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Transitional kindergarten supporters find new hope

A transitional kindergarten class in Long Beach serves kids who are about to turn five-years-old at the beginning of the school years. Governor Jerry Brown proposed cutting funding for the classes to start in the fall.
A transitional kindergarten class in Long Beach serves kids who are about to turn five-years-old at the beginning of the school years. Governor Jerry Brown proposed cutting funding for the classes to start in the fall.
Adolfo Guzman-Lopez/KPCC

The California Senate Budget and Fiscal Review Subcommittee on Education voted today to reject the governor's proposal to eliminate transitional kindergarten in his budget.

The party-line vote — with Democrats rejecting the governor's plan and Republicans against or absent — matches a March 13 vote by the state Assembly Budget Subcommittee on Education Finance. Gov. Jerry Brown's 2012 budget proposes to save the state $224 million by pulling the plug on the new program that begins this year. Such a change, however, would require the Legislature action to change the current statute.

"It's good news for California kids, families and schools," said Democratic Sen. Joe Simitian, of Palo Alto, who authored the Kindergarten Readiness Act, which provides for the program. "...Unfortunately, I think the proposal has created a lot of anxiety and uncertainty around the state."

In 2010, Gov. Arnold Schwarzenegger signed into law the Act, which works to ensure California's kindergarten entry date aligns with new development data and the cut offs in most other states across the country.

Since 1951, California has had its kindergarten cut-off date set at Dec. 2. (Only Michigan Vermont and Connecticut allow children into school as late as Dec. 1; a handful of other states do not specify the cut-off date in statute, but those districts typically line the date up with the first day of school.) If your kids are 5 years old after that date, they enter kindergarten a year later.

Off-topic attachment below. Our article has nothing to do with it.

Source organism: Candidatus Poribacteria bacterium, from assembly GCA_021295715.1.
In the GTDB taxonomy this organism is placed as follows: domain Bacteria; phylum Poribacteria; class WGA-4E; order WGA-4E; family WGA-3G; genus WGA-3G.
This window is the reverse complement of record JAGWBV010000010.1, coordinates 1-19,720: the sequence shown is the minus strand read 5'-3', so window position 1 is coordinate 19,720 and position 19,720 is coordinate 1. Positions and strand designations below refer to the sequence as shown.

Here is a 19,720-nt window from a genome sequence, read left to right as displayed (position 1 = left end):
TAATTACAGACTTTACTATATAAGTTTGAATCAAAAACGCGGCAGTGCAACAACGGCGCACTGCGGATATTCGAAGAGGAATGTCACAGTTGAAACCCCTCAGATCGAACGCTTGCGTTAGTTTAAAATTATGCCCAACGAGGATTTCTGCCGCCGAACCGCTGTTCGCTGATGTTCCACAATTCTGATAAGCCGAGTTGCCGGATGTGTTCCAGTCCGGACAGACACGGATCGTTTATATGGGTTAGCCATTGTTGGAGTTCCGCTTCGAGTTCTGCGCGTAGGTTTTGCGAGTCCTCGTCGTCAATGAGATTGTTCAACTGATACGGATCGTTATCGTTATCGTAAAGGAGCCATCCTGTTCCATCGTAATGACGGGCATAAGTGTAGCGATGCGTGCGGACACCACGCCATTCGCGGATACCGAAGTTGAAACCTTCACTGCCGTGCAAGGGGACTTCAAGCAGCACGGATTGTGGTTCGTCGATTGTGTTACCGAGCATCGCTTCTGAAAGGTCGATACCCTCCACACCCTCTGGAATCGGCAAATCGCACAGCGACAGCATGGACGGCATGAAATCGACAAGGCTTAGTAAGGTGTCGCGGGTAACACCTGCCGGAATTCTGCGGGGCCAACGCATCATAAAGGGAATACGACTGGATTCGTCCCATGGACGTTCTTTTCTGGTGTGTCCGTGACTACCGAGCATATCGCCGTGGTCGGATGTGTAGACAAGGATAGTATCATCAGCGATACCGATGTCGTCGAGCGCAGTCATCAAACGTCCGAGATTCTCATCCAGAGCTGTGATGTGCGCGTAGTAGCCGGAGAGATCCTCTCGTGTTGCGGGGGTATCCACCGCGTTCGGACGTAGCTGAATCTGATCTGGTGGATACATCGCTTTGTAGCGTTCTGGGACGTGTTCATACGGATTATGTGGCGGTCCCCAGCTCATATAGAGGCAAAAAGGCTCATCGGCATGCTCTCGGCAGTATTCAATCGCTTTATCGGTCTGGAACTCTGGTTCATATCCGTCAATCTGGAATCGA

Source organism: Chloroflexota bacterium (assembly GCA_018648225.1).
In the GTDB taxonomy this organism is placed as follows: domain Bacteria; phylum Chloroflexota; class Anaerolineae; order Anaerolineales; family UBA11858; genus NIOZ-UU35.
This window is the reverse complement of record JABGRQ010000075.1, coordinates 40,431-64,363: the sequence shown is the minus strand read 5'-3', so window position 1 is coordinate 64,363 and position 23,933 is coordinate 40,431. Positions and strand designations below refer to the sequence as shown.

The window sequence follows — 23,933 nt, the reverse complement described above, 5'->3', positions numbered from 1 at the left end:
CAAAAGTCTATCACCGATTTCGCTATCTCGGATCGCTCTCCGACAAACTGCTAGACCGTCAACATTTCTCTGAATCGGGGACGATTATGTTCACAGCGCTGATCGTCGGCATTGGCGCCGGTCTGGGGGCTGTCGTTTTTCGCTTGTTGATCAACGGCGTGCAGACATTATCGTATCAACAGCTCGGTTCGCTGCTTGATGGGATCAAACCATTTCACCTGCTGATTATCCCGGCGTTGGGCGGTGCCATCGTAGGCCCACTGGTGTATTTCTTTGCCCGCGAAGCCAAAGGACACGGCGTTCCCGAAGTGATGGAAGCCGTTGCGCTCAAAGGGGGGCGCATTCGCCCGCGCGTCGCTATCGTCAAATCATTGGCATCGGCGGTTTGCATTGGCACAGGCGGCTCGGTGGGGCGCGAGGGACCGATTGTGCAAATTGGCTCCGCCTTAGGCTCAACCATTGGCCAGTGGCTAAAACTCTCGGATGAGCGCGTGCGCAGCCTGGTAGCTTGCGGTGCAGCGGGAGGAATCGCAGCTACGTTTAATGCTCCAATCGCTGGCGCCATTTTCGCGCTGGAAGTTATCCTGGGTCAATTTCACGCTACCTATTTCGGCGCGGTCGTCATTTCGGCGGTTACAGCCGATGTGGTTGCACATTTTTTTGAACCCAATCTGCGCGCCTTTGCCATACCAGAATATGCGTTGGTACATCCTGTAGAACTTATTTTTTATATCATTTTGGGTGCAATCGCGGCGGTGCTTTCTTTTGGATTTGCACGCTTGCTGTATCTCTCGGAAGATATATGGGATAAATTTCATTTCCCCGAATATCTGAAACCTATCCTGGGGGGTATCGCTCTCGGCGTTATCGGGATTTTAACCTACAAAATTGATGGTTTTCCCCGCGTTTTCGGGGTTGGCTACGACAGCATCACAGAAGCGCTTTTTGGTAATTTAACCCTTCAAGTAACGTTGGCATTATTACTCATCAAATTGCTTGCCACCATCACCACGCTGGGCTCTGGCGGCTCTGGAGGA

Under the new law, the date is moved forward to Sept. 1 gradually over three years. This year the cut-off will be Nov. 1. Next year it will Oct. 1. And in 2013, the cut-off will be Sept. 1. The roughly 125,000 children born each year between Sept. 1 and Dec. 2 would instead be sent to a "transitional kindergarten" class structured to be more developmentally appropriate before entering traditional kindergarten the following year.

The law was written so that the cost savings of roughly $5,740 the state pays out per child for attendance would instead pay for their transitional kindergarten class. And because the law is phased in and results in smaller classes, the program offsets its own costs for 15 years.

Supporters of the program say keeping 125,000 kids in school prevents ripple effects on teacher staffing and parents' work schedules that would result from simply leaving the kids out of school for an additional year.

The governor's budget proposal anticipates a cost savings of nearly $224 million n 2012 by cutting the transitional kindergarten program. The money would then be used to support the general cost of education.

But H.D. Palmer, a spokesman for the governor's Department of Finance, said the governor's proposed cut is necessary during tough economic times. Republicans have also expressed concern over beginning a new program when existing fiscal needs can't be met.

"At this particular time, when we're dealing with the state's overall fiscal challenges, now is not the time to implement a brand new program with the attendant costs associated with it," Palmer said. He said the governor's office has heard anecdotally that a number of districts were concerned about the details of accommodating a new program.

California allows parents to request a school board allow their child early admission to kindergarten before age 5. Children who have completed kindergarten are automatically eligible for first grade unless their parent requests the child remain in kindergarten for an additional year.

Meanwhile, LAUSD and other districts have already begun pilot programs in preparation for the law's implementation this year; the expansion of the program is on hold because of the governor's proposal.

Simitian said he found it "a very good sign" that both houses' subcomittees had decided to reject the proposal, but also said anything can happen.

"In budget lore there's an old phrase," Simitian said. "A governor proposes, the Legislature disposes."

Tami Abdollah can be reached via email and on Twitter (@latams).